“I remember we’ve visited here before.”

February 16th
Xander and I go to Dad’s for a quick visit. Dad is sitting in the living room when we arrive. His face lights up when he sees us. Xander gives his grandpa a hug and I kiss Dad on the top of his head and ask him how he’s doing.
Dad: Oh, I’ve been watching television all day. Sports. Football. Basketball.
Karen: Are you enjoying that?
Dad: Yeah, it’s good.
Karen: I love you, Daddy.
Dad: I love you guys, too! Thanks for stopping by.

February 17th
Dad: (Looking around at the scenery passing by him.) It’s a beautiful day for a drive!
Karen: Yes, it is! (I pat his knee.)
Dad: (Clasping my hand.) I never knew I’d have such a loving family. Beautiful daughter. Handsome sons. Wonderful wife.
Karen: We love you!
We stop at the Sister’s Espresso.
Karen: Are you hungry?
Dad: (Nodding.) Yes.
Karen: Do you want a root beer float?
Dad: Yeah.
(I go up and order Dad a root beer float and a breakfast muffin and bring it all back to the car for him.)
Dad: Thank you!

I drive us west, then north and stop at a field with trumpeter swans.
Dad: Canada geese.
Karen: Trumpeter swans.
Dad: (Nodding.) Oh, swans.
(We watch them for a while and then I meander my way to my home and pull into the driveway.)
Dad: (Smiling.) I remember when Scotty first saw this property. He said he was going to own this land and build a home on it. And he did.
Karen: Yes! (I go in to fetch Scott and bring him out for a quick visit with Dad.)
Scott: Hi, Dee!
(Dad and Scott share a manly handshake.)
Dad: Hi, Scott!
(Dad and Scott have a quick conversation about guy stuff and then I pull back out of the driveway and we continue on our drive.)
Karen: (Pointing to the piles of snow on the side of my street.) We got a lot of snow!
Dad: (Nodding.) Yeah!

I drive us through Edison, over the slough, and down country roads framed in red blueberry bushes and snow and crowned by Mount Baker in the background.
Dad: The clouds are starting to lift off Baker now.
Karen: Yes, they are!
Dad: We climbed Mount Baker together, didn’t we? With Scott?
Karen: Yes, we did!
(At some point we pass the Sister’s Espresso again…)
Dad: Oh! That’s the store where we go…
Karen: Yup!

I pull my car next to the front door of Dad’s place.
Dad: I remember we’ve visited here before.
Karen: Yes.
(I help Dad out of the car and into the house. He goes to his recliner in the living room.)
Karen: Thank you for the drive today, Daddy. I love you.
Dad: Thank you for the drive! I love you.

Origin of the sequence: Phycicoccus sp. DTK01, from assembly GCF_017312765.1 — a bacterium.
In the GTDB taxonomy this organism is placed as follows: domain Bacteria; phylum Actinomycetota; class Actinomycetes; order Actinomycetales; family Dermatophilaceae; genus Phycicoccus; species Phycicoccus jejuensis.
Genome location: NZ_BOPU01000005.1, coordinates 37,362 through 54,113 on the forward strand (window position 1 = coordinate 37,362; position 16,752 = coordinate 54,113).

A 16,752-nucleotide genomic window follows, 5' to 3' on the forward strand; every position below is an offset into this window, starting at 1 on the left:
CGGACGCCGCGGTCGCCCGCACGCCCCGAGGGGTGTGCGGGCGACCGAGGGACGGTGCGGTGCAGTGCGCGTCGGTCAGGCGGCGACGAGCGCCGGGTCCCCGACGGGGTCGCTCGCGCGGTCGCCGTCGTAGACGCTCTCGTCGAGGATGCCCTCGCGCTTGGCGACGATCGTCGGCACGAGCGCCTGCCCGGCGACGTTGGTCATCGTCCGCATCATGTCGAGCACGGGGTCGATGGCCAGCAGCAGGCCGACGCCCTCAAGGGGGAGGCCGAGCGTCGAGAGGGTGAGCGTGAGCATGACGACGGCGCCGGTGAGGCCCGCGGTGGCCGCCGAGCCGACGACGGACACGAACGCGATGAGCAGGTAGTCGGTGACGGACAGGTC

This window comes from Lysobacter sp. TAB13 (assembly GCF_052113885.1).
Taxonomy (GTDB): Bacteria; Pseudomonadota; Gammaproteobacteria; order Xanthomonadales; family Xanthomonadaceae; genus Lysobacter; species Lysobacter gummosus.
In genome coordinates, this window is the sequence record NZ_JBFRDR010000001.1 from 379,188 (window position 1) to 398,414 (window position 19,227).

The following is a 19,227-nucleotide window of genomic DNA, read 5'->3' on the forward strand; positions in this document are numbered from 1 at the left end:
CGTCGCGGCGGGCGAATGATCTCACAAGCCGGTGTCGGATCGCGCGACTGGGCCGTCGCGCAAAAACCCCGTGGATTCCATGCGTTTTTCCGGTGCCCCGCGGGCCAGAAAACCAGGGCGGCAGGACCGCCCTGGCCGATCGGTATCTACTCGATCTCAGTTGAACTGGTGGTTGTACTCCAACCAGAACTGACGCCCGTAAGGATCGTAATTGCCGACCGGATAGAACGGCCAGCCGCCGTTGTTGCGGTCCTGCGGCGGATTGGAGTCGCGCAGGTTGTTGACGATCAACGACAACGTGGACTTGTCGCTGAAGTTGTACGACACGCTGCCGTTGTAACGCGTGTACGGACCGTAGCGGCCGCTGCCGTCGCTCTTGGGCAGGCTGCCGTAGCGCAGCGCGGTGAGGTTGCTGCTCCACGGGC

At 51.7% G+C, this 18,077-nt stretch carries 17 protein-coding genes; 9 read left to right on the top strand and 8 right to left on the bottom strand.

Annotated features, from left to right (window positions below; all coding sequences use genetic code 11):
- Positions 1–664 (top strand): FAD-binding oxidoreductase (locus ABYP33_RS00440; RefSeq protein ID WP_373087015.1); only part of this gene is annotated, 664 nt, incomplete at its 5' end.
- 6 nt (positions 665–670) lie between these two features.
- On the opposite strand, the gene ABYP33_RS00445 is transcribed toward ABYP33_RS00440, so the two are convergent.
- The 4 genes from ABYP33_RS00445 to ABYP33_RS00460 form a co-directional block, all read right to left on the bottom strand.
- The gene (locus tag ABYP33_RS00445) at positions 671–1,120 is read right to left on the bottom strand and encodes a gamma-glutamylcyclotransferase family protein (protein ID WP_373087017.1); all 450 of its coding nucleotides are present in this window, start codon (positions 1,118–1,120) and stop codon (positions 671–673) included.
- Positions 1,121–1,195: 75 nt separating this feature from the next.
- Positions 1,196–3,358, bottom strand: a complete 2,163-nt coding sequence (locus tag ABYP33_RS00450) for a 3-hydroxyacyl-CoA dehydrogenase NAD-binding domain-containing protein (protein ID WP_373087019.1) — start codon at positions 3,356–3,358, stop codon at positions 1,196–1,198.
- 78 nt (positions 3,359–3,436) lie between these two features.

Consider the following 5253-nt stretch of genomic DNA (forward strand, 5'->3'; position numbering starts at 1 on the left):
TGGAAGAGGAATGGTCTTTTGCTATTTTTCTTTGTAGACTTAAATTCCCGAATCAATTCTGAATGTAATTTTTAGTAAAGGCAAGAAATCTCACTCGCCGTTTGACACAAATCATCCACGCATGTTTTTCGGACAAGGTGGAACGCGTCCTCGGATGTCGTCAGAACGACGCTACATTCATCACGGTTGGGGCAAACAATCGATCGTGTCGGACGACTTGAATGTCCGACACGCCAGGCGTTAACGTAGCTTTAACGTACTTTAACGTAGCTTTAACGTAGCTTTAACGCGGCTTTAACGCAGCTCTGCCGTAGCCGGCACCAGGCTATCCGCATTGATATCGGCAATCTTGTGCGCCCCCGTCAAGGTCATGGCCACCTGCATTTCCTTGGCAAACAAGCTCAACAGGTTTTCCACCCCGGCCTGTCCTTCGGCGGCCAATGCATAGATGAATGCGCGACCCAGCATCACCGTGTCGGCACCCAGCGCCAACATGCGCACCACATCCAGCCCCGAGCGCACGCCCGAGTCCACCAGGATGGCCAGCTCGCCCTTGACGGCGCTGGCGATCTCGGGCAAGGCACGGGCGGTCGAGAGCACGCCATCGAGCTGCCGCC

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“I have to finish my avocado first.”

Karen: You’re going to your doctor’s appointment now.
Dad: I have to finish my avocado first.
Karen: (Laughing.) No, we have to leave now to get you to your appointment.
Dad: Oh. Okay.
(Scott and I help Dad down the stairs and into the car.)
Karen: (Wanting to make sure Dad understands where we’re going.) We’re going to your eye doctor now.
Dad: Oh. I didn’t know anything about this. (Re-thinking that.) I guess I forgot about it.

As we drive to the doctor’s office Scott points out the snow to Dad and Dad turns his head to look out the window at it. We get to the clinic and help Dad out of the car and into the reception area. A lot of patients have, apparently, cancelled because of the snow – the waiting room is empty. Dad is immediately ushered into the exam room.
Karen: Do you recognize this place?
Dad: (Nodding.) Yeah.
(I relay the technician’s requests into Dad’s ear…)
Karen: You need to uncross your legs. She’s going to take your blood pressure. Good. Your blood pressure is 110 over 87. That’s really good!
Dad: (Nodding.) Yeah.
Karen: (The technician points a beam of light into Dad’s bad eye.) Do you see the light?
Dad: (Shaking his head.) No.
(Dad reads the eye chart now with his good eye and does really well – he adds two whole lines to what he did last time! The technician asks Dad to look straight ahead so she can touch his eye with a pen-thingy that measures the pressure in his eyes. The big letter “B” is still showing on the eye chart and Dad thinks the technician is trying to get him to read that…)